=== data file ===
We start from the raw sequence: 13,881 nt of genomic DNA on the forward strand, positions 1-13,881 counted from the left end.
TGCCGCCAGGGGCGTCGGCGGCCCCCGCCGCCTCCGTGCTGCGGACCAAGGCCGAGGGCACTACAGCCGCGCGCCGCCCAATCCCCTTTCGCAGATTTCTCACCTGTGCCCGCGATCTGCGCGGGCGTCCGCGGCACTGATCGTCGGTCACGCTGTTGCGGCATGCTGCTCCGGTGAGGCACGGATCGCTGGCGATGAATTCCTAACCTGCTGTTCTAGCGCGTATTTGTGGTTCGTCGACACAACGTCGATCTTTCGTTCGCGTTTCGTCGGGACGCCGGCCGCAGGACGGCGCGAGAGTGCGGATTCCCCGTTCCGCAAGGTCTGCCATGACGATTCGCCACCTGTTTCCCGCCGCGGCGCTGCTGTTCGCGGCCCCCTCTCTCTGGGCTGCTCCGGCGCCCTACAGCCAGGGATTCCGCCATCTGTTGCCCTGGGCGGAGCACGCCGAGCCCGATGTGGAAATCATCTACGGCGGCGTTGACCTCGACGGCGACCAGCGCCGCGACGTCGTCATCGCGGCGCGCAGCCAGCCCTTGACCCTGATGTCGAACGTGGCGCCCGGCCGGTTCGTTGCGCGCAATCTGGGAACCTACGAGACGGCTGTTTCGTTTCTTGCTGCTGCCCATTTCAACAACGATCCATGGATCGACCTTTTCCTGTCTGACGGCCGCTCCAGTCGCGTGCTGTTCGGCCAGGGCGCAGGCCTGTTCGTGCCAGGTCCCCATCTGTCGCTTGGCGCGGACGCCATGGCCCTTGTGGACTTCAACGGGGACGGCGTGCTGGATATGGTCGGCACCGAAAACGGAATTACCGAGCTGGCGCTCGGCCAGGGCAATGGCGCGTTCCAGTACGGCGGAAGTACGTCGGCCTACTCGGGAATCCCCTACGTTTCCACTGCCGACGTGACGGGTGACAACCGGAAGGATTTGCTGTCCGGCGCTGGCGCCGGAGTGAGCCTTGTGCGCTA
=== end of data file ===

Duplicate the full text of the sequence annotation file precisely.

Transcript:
We start from the raw sequence: 13,881 nt of genomic DNA on the forward strand, positions 1-13,881 counted from the left end.
TGCCGCCAGGGGCGTCGGCGGCCCCCGCCGCCTCCGTGCTGCGGACCAAGGCCGAGGGCACTACAGCCGCGCGCCGCCCAATCCCCTTTCGCAGATTTCTCACCTGTGCCCGCGATCTGCGCGGGCGTCCGCGGCACTGATCGTCGGTCACGCTGTTGCGGCATGCTGCTCCGGTGAGGCACGGATCGCTGGCGATGAATTCCTAACCTGCTGTTCTAGCGCGTATTTGTGGTTCGTCGACACAACGTCGATCTTTCGTTCGCGTTTCGTCGGGACGCCGGCCGCAGGACGGCGCGAGAGTGCGGATTCCCCGTTCCGCAAGGTCTGCCATGACGATTCGCCACCTGTTTCCCGCCGCGGCGCTGCTGTTCGCGGCCCCCTCTCTCTGGGCTGCTCCGGCGCCCTACAGCCAGGGATTCCGCCATCTGTTGCCCTGGGCGGAGCACGCCGAGCCCGATGTGGAAATCATCTACGGCGGCGTTGACCTCGACGGCGACCAGCGCCGCGACGTCGTCATCGCGGCGCGCAGCCAGCCCTTGACCCTGATGTCGAACGTGGCGCCCGGCCGGTTCGTTGCGCGCAATCTGGGAACCTACGAGACGGCTGTTTCGTTTCTTGCTGCTGCCCATTTCAACAACGATCCATGGATCGACCTTTTCCTGTCTGACGGCCGCTCCAGTCGCGTGCTGTTCGGCCAGGGCGCAGGCCTGTTCGTGCCAGGTCCCCATCTGTCGCTTGGCGCGGACGCCATGGCCCTTGTGGACTTCAACGGGGACGGCGTGCTGGATATGGTCGGCACCGAAAACGGAATTACCGAGCTGGCGCTCGGCCAGGGCAATGGCGCGTTCCAGTACGGCGGAAGTACGTCGGCCTACTCGGGAATCCCCTACGTTTCCACTGCCGACGTGACGGGTGACAACCGGAAGGATTTGCTGTCCGGCGCTGGCGCCGGAGTGAGCCTTGTGCGCTA